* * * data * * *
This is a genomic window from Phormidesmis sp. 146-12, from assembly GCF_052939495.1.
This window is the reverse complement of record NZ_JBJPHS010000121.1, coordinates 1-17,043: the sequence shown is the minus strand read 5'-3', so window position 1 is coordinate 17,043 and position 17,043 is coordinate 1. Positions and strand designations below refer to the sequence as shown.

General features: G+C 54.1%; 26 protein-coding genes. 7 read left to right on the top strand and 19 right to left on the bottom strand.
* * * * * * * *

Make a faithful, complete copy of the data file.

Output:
This is a genomic window from Phormidesmis sp. 146-12, from assembly GCF_052939495.1.
This window is the reverse complement of record NZ_JBJPHS010000121.1, coordinates 1-17,043: the sequence shown is the minus strand read 5'-3', so window position 1 is coordinate 17,043 and position 17,043 is coordinate 1. Positions and strand designations below refer to the sequence as shown.

General features: G+C 54.1%; 26 protein-coding genes. 7 read left to right on the top strand and 19 right to left on the bottom strand.